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Principle 2 - Quality - for data governance within audit

March 1, 2020

This article focuses on principle #2 – Quality – for governing data within audit.

This is the 4th article in this series.  The previous articles:

  1. Outlined why the use of data within the IA team should be specifically governed.
  2. Provided a point of view about access to data that is collected or used by the audit team.
  3. Introduced the 3 key principles and detailed principle 1.

Principle 2: Quality

This includes:

  • Sub-principle 2a: Understand the audience and meet their needs.
  • Sub-principle 2b: Focus on the audit objective.
  • Sub-principle 2c: Ensure quality (a.k.a. quality assurance).


“Ensure quality” is self-explanatory.

But what do your audience and the audit objective have to do with quality?

To answer this question, let’s ask – what is “Quality”?

In an ideal world, there would be a simple answer to this, but the definitions vary.


5 definitions of quality

You may have seen these before, or you might recognize the organization/standard that they were sourced from.

Organization / standard What they say Note
American Society for Quality A subjective term for which each person or sector has its own definition.

In technical usage, quality can have two meanings:

1.   The characteristics of a product or service that bear on its ability to satisfy stated or implied needs

2.   A product or service free of deficiencies.

According to Joseph Juran, quality means “fitness for use”.

According to Philip Crosby, it means “conformance to requirements.”

Definition as provided in the ASQ glossary, accessed on 28/02/2020.
Institute of Internal Auditors Quality is not absolute. The quality of a product or service is the degree to which the product or service meets the customer’s expectations. Not the official IIA definition. We couldn’t find one.
ISO 9000 Degree to which a set of inherent characteristics fulfills requirements.With requirement defined as need or expectation. Source: Wikipedia
Six Sigma Six Sigma Quality: a level of quality that represents only 3.4 defects per million opportunities. A defect free product 99.99966% of the time. Focused on six sigma
The Chartered Quality Institute Delivering an acceptable level of quality in your organisation means knowing who your stakeholders are, understanding what their needs are and meeting those needs (or even better, exceeding expectations), both now and in the future. Extract from the answer to “what is quality”.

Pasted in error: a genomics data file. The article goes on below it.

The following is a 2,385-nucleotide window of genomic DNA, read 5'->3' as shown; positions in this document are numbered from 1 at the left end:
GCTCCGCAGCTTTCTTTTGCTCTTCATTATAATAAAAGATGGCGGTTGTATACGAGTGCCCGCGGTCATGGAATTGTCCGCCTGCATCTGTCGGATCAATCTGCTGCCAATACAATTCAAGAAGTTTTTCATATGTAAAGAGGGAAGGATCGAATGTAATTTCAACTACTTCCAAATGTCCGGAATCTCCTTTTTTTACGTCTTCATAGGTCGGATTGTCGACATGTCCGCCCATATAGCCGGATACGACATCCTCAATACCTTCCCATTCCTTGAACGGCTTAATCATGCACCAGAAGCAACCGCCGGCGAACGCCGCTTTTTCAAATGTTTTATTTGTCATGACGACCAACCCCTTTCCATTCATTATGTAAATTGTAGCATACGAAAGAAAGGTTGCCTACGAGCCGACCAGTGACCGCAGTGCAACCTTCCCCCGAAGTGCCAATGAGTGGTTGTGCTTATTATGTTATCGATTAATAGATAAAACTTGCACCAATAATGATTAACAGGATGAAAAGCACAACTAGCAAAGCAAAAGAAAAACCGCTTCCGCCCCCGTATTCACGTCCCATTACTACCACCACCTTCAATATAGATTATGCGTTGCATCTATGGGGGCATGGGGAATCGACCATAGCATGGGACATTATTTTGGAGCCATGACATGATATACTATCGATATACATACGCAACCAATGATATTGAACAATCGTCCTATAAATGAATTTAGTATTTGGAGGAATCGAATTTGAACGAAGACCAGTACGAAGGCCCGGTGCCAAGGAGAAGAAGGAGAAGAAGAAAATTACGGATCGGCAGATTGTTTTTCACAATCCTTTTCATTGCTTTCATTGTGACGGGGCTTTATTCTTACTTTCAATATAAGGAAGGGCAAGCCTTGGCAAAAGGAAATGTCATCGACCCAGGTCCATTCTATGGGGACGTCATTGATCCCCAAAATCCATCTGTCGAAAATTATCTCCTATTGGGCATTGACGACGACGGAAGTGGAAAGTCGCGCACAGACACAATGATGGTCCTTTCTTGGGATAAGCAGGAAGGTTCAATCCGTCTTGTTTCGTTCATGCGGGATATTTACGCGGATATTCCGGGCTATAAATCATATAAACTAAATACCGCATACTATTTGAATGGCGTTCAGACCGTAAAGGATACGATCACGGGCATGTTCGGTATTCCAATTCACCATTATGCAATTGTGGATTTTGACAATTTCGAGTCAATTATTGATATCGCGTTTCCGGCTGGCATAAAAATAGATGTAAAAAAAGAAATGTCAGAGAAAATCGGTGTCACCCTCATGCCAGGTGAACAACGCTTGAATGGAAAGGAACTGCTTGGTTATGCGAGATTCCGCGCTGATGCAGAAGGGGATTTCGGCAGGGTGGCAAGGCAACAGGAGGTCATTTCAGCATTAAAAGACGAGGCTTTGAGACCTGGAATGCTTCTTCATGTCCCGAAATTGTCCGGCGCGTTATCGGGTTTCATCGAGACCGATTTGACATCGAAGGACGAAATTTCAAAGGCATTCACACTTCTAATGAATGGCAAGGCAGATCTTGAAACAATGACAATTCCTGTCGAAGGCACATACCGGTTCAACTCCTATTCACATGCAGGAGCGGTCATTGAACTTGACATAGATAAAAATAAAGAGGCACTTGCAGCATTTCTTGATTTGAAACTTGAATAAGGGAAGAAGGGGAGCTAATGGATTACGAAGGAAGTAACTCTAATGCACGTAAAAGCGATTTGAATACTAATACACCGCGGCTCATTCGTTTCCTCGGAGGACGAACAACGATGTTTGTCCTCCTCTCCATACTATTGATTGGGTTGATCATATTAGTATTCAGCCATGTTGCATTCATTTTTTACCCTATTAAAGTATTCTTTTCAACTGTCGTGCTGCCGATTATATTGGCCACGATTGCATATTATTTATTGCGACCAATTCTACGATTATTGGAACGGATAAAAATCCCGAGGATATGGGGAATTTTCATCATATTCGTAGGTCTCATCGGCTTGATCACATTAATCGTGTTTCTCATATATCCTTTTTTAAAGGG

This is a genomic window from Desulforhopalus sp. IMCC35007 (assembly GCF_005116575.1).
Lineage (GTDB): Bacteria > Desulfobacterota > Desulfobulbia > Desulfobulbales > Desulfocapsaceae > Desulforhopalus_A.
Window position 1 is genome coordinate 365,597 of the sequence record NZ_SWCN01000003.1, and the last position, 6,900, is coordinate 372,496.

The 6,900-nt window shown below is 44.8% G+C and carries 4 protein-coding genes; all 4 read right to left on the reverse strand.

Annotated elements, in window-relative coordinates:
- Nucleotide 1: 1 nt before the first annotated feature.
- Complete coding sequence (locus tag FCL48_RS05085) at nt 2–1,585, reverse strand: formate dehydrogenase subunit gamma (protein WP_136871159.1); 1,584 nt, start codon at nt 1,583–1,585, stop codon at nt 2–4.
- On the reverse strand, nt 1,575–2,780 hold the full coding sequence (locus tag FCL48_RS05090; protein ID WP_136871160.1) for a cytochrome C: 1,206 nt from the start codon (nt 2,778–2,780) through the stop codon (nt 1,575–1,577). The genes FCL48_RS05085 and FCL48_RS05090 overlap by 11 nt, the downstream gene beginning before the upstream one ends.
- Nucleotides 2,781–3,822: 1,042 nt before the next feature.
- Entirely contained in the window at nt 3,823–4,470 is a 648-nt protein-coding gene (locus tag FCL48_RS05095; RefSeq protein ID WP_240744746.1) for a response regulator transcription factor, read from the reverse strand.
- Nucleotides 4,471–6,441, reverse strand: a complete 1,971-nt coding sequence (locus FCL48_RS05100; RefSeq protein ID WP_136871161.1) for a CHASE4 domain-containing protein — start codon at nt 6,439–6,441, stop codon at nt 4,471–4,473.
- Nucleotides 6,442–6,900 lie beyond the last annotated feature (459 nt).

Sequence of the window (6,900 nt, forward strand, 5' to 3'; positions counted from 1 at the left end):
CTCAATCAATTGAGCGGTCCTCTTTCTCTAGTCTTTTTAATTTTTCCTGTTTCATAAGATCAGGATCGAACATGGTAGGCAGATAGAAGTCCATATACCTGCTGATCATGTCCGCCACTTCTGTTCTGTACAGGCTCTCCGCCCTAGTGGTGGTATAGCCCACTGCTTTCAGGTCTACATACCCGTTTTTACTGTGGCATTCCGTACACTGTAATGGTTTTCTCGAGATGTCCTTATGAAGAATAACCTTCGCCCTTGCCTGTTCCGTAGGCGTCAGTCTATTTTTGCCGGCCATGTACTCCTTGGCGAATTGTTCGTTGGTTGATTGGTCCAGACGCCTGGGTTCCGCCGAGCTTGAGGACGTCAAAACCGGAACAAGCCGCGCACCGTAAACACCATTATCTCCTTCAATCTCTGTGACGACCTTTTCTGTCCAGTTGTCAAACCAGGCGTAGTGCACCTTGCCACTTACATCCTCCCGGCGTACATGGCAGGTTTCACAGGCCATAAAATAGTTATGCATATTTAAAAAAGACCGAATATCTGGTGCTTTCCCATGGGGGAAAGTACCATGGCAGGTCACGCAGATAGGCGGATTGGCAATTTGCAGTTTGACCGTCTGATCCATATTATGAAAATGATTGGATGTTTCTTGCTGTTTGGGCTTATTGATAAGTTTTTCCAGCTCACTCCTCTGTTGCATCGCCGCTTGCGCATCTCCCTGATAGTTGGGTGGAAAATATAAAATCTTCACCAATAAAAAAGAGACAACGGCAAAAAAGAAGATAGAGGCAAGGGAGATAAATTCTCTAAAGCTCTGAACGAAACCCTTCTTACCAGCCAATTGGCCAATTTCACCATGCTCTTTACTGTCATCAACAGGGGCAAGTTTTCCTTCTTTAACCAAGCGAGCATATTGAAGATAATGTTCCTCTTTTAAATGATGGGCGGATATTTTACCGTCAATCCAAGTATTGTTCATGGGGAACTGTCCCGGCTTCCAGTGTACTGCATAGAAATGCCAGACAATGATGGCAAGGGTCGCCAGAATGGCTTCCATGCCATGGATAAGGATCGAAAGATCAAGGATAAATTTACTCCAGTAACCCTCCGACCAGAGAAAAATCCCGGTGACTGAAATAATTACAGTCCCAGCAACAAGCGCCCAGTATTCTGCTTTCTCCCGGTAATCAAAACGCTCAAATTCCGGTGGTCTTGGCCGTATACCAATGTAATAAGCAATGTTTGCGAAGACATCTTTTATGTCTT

What does the definition of quality mean for Internal Audit?

There is some spread in terminology in the various sources, but there is a clear focus on customer/user requirements and expectations.

Quality, then, can only be achieved if you know who your customer is (audience), focus on what they need (objective) and ensure that you minimize defects (quality assurance).

2c – QA – is arguably the easiest. We generally nail it, because it is ingrained in our methodologies and we have focused on it from day one.

2b – Objective – sounds easier than it is, because we sometimes get distracted.

This happens often when using data/analytics – we stray from the audit objective and go down rabbit holes.  There is merit to exploring beyond the audit objective and hypothesis.  But not too far, and not for too long.

2a – Audience – is the one that we flounder with the most.


Why do we struggle with the “audience” aspect of quality?

We have a tendency, as IA professionals, to say what we want to say rather than what people need to hear.

No, not want to hear – this is not about copping out.  But what people need to hear. 

What is the message?

Not what is the weakness or where did the control fail. But what is the message. For example, what the impact on the business is, what needs to change.

To get the message across effectively, and achieve the desired outcome, we must find the best way to convey it.

So we need to refocus and fix that.  Importantly, we need to recognize that it is an ongoing improvement journey, trying to get better each time, and continuing to push the boundaries.

You probably do this with all your audit work.


4 key questions to ask for each sub-principle


2a. Understanding the audience
Who is our audience?
How long will they have to spend with our output?
What is the outcome that we / they want to achieve?
What will we need to say, explain and/or show?


2b. Focusing on the audit objective
Is this going to help us meet the overall audit objective?
Is this going to help us prove/disprove the hypotheses?
Is there value to the business in exploring this?
(Does it conflict with my role as an auditor? Does it feel like I am going too far?)
Are we asking a question that should have already been answered?
(Would it be better to ask that that question be answered? Should we answer the question once, to show the value in answering it?)


2c. Quality assurance
Have I checked my own work?
Do I have a peer to help check my technical work?
Who is going to check that my work makes functional sense?
Have we planned for business validation?


Are you satisfied with the quality of your data efforts?

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